[comics] Behind The Masks — Philip Pullman on Art Spiegelman’s Maus [Buy: UK | US]…
‘Maus does have a profound and unfailing “strangeness”, to use Bloom’s term. Part of this is due to the depiction of Jews as mice, Germans as cats, Poles as pigs, and so forth. This is what jolts most people who come to it for the first time, and still jolts me after several readings. It is such a risky artistic strategy, because it implies a form of essentialism that many readers will find suspect. Cats kill mice because they are cats, and that’s what cats do. But is it in the nature of Germans, as Germans, to kill Jews?
The question hangs over the whole work, and is never answered directly. Instead we are reminded by the plot itself that this classification into different species was precisely how the human race was then regarded by those who had the power to order things; and the question is finally dispelled by the gradual gentle insistence that these characters might look like mice, or cats, or pigs, but what they are is people. They have the complexity and the surprisingness of human beings, and human beings are capable of anything.’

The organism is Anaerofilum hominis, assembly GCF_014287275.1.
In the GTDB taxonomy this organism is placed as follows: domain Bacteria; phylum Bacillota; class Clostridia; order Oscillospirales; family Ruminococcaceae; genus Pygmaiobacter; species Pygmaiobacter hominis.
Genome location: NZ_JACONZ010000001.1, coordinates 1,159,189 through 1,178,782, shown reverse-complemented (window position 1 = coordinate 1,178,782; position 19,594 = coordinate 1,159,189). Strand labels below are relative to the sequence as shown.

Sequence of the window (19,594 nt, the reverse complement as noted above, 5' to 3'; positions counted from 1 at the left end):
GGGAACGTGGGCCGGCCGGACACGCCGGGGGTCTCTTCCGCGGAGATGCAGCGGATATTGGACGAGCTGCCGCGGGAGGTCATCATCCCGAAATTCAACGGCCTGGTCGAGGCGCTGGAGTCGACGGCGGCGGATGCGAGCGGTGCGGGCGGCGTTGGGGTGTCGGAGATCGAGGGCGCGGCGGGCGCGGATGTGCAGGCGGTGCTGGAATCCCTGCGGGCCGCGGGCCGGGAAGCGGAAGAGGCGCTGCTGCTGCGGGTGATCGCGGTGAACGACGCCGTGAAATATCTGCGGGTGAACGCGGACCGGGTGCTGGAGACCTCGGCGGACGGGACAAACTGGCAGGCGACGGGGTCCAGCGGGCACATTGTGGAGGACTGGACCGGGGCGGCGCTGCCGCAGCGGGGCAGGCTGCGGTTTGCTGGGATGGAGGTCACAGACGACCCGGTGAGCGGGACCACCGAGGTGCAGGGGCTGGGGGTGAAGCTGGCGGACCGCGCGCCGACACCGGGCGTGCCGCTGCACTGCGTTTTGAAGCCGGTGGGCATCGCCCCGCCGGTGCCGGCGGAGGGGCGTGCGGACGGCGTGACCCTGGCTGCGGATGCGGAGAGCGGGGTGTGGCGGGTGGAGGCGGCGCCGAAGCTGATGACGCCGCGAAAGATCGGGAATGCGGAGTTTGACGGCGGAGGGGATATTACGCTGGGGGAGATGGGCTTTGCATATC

Philip Pullman on Art Spiegelman’s Maus
This entry was posted on Wednesday, October 22nd, 2003 at 9:05 am and is filed under Books, Comics.
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